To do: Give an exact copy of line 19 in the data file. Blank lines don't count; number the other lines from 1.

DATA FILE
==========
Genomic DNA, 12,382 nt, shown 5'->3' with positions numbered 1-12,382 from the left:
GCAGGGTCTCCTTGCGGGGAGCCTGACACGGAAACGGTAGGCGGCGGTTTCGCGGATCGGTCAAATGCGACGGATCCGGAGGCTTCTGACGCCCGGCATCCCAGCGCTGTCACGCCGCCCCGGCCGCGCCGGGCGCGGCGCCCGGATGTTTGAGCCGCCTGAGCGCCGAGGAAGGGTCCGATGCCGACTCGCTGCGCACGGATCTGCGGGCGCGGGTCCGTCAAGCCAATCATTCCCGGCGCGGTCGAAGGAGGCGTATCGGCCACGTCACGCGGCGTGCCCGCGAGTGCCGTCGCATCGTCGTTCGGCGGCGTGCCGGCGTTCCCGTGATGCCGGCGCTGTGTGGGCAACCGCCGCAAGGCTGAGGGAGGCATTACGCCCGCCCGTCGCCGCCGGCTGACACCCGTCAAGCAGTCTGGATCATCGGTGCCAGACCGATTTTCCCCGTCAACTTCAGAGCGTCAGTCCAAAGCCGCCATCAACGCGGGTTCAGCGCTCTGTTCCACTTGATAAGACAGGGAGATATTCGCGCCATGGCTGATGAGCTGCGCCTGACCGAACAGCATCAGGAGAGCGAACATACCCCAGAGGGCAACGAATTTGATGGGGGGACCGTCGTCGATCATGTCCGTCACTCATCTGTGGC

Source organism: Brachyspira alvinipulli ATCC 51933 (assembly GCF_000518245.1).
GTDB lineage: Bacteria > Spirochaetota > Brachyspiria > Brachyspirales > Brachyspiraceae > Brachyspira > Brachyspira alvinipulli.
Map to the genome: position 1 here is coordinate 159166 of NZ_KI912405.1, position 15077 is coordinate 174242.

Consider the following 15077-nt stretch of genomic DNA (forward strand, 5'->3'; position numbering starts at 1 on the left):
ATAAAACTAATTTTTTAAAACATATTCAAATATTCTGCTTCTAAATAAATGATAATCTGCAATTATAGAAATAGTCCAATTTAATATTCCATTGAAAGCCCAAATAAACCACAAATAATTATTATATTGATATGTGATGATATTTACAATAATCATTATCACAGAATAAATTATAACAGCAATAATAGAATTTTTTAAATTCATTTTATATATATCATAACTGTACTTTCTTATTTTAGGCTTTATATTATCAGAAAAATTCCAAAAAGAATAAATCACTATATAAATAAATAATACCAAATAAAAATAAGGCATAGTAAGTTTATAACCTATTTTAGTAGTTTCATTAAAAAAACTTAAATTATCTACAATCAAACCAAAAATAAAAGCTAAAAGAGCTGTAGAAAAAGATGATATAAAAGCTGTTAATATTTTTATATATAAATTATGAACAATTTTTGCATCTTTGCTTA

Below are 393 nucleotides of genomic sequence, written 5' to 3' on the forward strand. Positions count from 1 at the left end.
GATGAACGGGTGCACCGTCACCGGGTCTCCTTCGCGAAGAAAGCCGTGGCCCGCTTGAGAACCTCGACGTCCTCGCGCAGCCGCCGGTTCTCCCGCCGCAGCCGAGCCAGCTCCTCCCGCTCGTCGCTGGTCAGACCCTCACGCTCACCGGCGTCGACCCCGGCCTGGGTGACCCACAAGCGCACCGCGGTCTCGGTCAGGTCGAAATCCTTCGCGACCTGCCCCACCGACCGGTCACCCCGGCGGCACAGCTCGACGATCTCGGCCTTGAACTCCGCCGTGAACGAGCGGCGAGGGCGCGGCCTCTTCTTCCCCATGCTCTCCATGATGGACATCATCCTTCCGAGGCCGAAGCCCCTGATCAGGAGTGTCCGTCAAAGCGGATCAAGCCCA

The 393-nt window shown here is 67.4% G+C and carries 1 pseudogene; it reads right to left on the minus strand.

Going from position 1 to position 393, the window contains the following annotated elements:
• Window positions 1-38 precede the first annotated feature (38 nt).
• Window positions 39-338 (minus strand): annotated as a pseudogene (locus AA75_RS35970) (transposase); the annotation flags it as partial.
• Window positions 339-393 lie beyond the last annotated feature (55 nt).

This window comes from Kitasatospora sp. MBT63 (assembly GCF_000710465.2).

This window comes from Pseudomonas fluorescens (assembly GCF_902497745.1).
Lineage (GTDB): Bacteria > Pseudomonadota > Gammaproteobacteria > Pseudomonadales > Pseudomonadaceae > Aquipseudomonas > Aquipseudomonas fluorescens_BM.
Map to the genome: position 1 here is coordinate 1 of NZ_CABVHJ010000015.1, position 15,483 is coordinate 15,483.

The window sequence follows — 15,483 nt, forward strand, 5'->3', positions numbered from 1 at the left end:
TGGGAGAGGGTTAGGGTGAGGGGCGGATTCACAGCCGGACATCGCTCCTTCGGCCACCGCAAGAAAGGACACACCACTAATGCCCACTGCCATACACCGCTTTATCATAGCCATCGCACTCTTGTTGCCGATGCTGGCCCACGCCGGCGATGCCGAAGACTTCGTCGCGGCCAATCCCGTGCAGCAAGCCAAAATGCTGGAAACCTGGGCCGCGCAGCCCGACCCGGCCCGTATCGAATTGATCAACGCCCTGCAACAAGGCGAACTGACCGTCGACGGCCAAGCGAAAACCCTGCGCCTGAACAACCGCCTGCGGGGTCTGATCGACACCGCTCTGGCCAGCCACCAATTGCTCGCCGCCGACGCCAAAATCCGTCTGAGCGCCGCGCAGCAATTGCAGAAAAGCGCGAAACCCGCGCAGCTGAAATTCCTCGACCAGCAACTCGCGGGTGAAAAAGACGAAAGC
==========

The window sequence follows — 15,483 nt, forward strand, 5'->3', positions numbered from 1 at the left end: